• wall – any sconces that are mounted on the wall. They are convenient to highlight a dining group, a reading nook, highlight corners or emphasize decor.

    living room lighting options

    Let’s analyze the best lighting design options in the living room for different scenarios.

    Kitchen-living room

    Now it is one of the most popular layouts, as open combined spaces are in trend.

    Main features:

    • It is necessary to illuminate a sufficiently large area, which at the same time is not blocked by walls and blind partitions.
    • There are at least three functional areas: the kitchen itself, the dining room, and the hall.
    • Light in this case plays not only a technical role but also acts as a zoning tool.

    If the room is small in area (10-15 sq. m. ), For a general overhead light, one ceiling light in the center or spots around the perimeter of the ceiling will be enough. For a spacious room, it is better to make two or even three main lamps in different parts of the room.

    Local illumination is located in each zone. In the kitchen, this is usually the illumination of the work surface and cabinets. In the dining room, hanging lamps or wall sconces next to the dining table. In the recreation area – soft diffused light from a floor lamp or lamps.

    If the living room has a stretch ceiling, lighting, and different height levels will help zone the space without overloading it with heavy structures. For example, the canvas may be slightly lower in the cooking area and slightly higher in the living part of the room. Above the sofa group, you can organize hidden lighting around the perimeter, which will give a soft, subdued light.

    Separate room

    Ceiling lighting in the living room is represented by a beautiful chandelier, a system of LEDs (they can be hidden or accent), or a powerful lamp with a large shade.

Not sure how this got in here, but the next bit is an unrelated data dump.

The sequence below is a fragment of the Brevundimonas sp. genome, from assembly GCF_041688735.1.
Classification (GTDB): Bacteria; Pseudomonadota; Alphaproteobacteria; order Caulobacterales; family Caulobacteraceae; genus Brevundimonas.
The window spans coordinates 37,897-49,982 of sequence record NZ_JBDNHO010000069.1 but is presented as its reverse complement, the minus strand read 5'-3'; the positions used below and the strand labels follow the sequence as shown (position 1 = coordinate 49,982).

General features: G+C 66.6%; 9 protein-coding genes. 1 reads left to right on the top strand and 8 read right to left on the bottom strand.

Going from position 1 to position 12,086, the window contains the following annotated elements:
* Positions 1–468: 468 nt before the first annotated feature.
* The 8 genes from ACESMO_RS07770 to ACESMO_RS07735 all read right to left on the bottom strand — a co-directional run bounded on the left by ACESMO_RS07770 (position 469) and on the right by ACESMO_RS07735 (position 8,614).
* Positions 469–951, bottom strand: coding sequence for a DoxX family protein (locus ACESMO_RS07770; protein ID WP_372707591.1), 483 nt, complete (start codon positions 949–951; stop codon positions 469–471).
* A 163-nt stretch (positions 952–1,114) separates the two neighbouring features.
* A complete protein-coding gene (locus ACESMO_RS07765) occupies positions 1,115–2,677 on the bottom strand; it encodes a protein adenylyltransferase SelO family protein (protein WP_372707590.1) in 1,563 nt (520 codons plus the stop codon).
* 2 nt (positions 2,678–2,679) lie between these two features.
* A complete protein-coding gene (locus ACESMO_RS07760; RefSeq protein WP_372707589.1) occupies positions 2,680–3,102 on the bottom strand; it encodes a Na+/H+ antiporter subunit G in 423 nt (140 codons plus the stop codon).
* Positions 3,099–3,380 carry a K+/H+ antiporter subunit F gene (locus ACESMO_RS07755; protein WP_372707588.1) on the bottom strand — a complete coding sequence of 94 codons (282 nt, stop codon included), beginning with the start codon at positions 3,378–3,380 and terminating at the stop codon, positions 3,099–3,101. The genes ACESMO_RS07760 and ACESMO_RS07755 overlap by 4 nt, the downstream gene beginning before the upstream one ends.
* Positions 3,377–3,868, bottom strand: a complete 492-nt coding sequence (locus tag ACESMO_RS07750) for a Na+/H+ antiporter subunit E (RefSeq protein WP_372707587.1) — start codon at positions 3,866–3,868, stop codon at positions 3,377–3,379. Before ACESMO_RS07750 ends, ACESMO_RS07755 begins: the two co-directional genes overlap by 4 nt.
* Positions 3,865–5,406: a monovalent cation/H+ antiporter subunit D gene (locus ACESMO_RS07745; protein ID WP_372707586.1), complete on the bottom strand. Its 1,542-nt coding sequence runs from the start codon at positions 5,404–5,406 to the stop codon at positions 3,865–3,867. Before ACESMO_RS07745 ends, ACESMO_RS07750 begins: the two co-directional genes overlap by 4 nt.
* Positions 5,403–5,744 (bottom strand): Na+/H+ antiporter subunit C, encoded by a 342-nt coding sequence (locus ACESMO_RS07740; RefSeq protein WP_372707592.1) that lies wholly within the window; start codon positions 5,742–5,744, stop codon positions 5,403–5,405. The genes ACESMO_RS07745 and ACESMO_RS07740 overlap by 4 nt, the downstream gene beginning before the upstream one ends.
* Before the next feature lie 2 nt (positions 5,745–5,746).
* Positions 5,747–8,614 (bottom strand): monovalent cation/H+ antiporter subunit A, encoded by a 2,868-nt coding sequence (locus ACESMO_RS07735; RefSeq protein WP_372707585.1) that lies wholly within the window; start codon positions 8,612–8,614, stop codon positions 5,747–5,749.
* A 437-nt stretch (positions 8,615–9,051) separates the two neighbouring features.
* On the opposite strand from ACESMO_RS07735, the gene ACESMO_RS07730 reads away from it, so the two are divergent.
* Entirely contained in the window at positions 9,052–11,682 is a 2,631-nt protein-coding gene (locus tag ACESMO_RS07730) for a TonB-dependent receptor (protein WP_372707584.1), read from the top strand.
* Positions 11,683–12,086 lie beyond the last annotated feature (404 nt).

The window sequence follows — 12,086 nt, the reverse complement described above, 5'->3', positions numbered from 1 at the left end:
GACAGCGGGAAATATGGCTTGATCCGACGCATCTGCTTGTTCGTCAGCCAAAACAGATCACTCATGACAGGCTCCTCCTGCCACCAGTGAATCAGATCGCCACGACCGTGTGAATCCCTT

The rest of the illumination depends on the footage, shape, and content of the room. If you have a home library, organize micro-illumination of the shelves, and also make sure that it is convenient to read books. For example, place a floor lamp or hang a sconce with a sufficiently powerful light on the wall near the sofa or armchair.

    It is important that in the recreation area, you can quickly change the light mode from bright to subdued. So you can change the mood and create a relaxed atmosphere for a romantic evening, watching a movie, etc. And dim warm lighting will not glare from the screen.

    Living room-bedroom

    If the hall is combined with the bedroom, it is important to think over the lighting scenarios so that you can both relax and actively spend time with family or friends.

    Use the following schema:

    • The main overhead light is 1-2 ceiling lamps (depending on the area of ​​the room).
    • Sufficiently bright local sources in the hall – a floor lamp, pendant lamps, sconces.
    • Subdued lighting in the sleeping area.
    • Brighter point sources near the bed (e.g. nightstand lamp). If you have a dressing table or wardrobe, light them up as well.

    Office combination

    The apartment does not always have space for a separate office, so the workplace is often arranged in a common room.

    The lighting system here will be the same as in a regular separate living room, only the illumination of the workplace is added. And it should be not only a small table lamp next to the computer. To make it comfortable to work at the computer and with papers, add another light source in this area. Let it be a soft LED backlight, a small floor lamp, or a pendant lamp.

    If the ceiling is low

    A completely separate category is a small room with low ceilings. Often living rooms in standard apartments, especially in secondary housing, are just that.

    What is important to know:

    • Light visually corrects the proportions and expands the space no worse than traditional tools like a light palette and mirrors. And in combination with them gives an even greater effect.
    • Minimize the number of pendant lights, especially long and massive ones. Use predominantly wall, table, and floor models. From the ceiling, pay attention to built-in spots and track systems.
    • A win-win option is LED lighting around the perimeter, which creates the effect of a floating ceiling. The canvas visually deepens and rises up. This type of lighting is easy to equip on a tension structure.
    • To visually stretch the walls up, choose sconces and chandeliers with a vertical shape with light directed upwards.
    • Highlighting the corners will also visually expand the space.